Remember, hunger takes no vacations or time off, so be generous and caring this holiday season.

The Extended Ministry Committee



Sunday, December 7th

4pm to 7pm

 By Larraine King

The feast day of St. Nicholas is coming soon and preparations are moving full steam ahead.  All we need is YOU!!! and your friends and family to come and enjoy the festivities.  The cookies are going to be baked, the pies and cakes will be prepared, and we will all have to walk just a little farther the following week, but it will be such delightful fun.  So plan to join in the celebration.

     We have gift baskets to bid on – breakfast, coffee, fancy tea, boy and girl activity books, puzzles, Italian, wine, baking, and Seahawks gear – just to highlight a few. And we have a couple dozen gift cards for purchase, always a good idea for that person on your list who has everything.  Plus a wine toss game and wine tasting. [I heard a rumor that there will be a small number of Maryhill Winery’s award winning reserve varietal wines available to purchase.]  

     Admission is $5 per person or $15 per family if each attendee brings a can of food, and $10 per person and $25 per family if you do not contribute a can of food for each person. Sign-up sheets are now posted in the Parish House on the bulletin board between rooms C & D.  As in past years we are asking for donations of homemade baked goods, apple cider, wine for prizes for the wine toss game, and help in the kitchen and at the event.  It takes a lot of people to make the St. Nicholas Faire a success.  Your willingness to help and support this is very much appreciated.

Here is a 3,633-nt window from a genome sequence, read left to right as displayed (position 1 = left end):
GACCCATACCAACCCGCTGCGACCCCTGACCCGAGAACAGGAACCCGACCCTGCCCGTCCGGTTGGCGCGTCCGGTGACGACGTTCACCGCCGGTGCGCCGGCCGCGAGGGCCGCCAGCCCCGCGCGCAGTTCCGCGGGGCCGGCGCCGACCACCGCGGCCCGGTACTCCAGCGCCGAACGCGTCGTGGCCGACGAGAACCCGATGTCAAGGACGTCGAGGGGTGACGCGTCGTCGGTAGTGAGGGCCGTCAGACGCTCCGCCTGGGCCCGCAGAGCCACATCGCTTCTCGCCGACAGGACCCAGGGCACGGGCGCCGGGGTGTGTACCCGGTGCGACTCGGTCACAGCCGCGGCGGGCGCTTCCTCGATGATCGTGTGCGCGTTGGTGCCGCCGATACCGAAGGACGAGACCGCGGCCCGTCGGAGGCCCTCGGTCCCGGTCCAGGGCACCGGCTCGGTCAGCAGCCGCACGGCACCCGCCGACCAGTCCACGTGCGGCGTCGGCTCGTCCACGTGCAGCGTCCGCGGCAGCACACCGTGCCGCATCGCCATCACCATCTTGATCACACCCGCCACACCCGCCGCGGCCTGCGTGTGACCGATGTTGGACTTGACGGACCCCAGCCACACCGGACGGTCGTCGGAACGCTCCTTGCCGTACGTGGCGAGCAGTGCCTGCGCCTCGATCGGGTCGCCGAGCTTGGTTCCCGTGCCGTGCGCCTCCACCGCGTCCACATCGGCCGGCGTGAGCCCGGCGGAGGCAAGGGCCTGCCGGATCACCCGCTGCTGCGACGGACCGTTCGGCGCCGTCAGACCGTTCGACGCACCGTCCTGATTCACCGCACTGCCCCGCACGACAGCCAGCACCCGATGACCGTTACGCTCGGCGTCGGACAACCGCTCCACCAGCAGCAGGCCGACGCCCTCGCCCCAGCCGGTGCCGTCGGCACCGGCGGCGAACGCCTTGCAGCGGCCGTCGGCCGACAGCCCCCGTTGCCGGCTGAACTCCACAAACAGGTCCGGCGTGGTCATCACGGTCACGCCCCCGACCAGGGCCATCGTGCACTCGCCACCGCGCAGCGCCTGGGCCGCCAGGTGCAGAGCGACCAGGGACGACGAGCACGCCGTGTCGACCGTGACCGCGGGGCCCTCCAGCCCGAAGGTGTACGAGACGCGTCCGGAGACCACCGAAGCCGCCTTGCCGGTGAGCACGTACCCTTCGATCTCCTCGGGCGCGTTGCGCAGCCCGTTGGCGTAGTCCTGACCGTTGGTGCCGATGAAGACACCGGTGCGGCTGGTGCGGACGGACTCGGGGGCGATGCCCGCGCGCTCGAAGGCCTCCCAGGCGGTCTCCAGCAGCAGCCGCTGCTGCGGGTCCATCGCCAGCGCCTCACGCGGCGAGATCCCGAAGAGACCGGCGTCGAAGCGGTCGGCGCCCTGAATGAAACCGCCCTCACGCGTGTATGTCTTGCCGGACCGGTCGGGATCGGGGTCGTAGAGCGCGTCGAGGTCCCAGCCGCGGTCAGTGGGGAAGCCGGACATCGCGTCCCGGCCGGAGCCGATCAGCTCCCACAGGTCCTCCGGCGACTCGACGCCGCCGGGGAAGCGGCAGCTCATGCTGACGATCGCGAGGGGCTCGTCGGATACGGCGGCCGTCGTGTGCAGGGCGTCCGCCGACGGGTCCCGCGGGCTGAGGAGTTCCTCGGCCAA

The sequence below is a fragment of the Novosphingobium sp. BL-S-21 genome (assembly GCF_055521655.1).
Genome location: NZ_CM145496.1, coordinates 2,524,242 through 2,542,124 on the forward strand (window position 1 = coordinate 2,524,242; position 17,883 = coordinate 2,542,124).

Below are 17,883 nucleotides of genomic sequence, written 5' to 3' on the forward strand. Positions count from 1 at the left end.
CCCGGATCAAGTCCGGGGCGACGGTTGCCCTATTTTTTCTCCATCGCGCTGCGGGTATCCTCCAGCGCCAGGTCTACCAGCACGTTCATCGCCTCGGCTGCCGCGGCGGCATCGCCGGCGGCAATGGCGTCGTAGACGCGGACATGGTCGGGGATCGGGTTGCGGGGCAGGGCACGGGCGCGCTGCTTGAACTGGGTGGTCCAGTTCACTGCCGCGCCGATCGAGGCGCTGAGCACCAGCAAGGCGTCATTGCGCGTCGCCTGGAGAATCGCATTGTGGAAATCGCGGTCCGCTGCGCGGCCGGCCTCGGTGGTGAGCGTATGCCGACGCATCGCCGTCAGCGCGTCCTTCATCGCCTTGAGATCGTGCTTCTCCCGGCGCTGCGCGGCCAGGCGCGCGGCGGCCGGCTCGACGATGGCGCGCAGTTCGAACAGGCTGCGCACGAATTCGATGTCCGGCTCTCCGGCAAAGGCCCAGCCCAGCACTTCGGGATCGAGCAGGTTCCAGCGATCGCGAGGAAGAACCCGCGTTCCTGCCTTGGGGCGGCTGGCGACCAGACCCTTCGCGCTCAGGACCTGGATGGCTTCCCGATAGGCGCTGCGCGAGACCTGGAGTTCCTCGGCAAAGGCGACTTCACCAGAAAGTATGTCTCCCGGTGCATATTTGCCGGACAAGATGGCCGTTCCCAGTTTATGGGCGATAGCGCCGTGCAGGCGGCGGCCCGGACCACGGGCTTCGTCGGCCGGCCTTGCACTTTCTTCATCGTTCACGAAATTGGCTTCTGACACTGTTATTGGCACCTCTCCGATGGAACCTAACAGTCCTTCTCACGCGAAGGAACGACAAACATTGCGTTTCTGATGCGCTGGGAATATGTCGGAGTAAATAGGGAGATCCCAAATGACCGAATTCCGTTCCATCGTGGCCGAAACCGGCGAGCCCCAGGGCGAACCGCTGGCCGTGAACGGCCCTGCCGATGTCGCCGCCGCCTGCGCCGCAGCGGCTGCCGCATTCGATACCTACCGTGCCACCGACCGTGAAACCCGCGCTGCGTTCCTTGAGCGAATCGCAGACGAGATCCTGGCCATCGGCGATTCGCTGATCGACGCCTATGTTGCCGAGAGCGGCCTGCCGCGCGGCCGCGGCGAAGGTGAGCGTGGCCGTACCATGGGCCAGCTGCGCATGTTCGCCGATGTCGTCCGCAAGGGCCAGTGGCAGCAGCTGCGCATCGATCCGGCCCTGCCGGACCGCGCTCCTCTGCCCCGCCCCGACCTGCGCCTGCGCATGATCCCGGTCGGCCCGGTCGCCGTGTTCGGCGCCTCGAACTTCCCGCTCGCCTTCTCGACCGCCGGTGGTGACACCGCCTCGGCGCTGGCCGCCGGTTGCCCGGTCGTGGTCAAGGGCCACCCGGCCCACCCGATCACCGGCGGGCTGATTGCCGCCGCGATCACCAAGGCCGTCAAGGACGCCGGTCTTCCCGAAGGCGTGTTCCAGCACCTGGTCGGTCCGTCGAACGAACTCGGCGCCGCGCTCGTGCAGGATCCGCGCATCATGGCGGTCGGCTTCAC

Remember this is a fund raiser for the West Seattle Food Bank and the West Seattle Helpline.  Every dollar that is raised will be given directly to these two deserving extended ministries.  But it will not be a success unless you come and have a good time.

See you Sunday, December 7, 2014 from 4 pm to 7 pm!


James 4.12

Monthly Home Bible Study, November 2014, Number 261

The Reverend Ronald F. Marshall


Along with our other regular study of Scripture, let us join as a congregation in this home study. We will study alone then talk informally about the assigned verses together as we have opportunity. In this way we can "gather together around the Word" even though physically we will not be getting together (Acts 13.44). (This study uses the RSV translation.)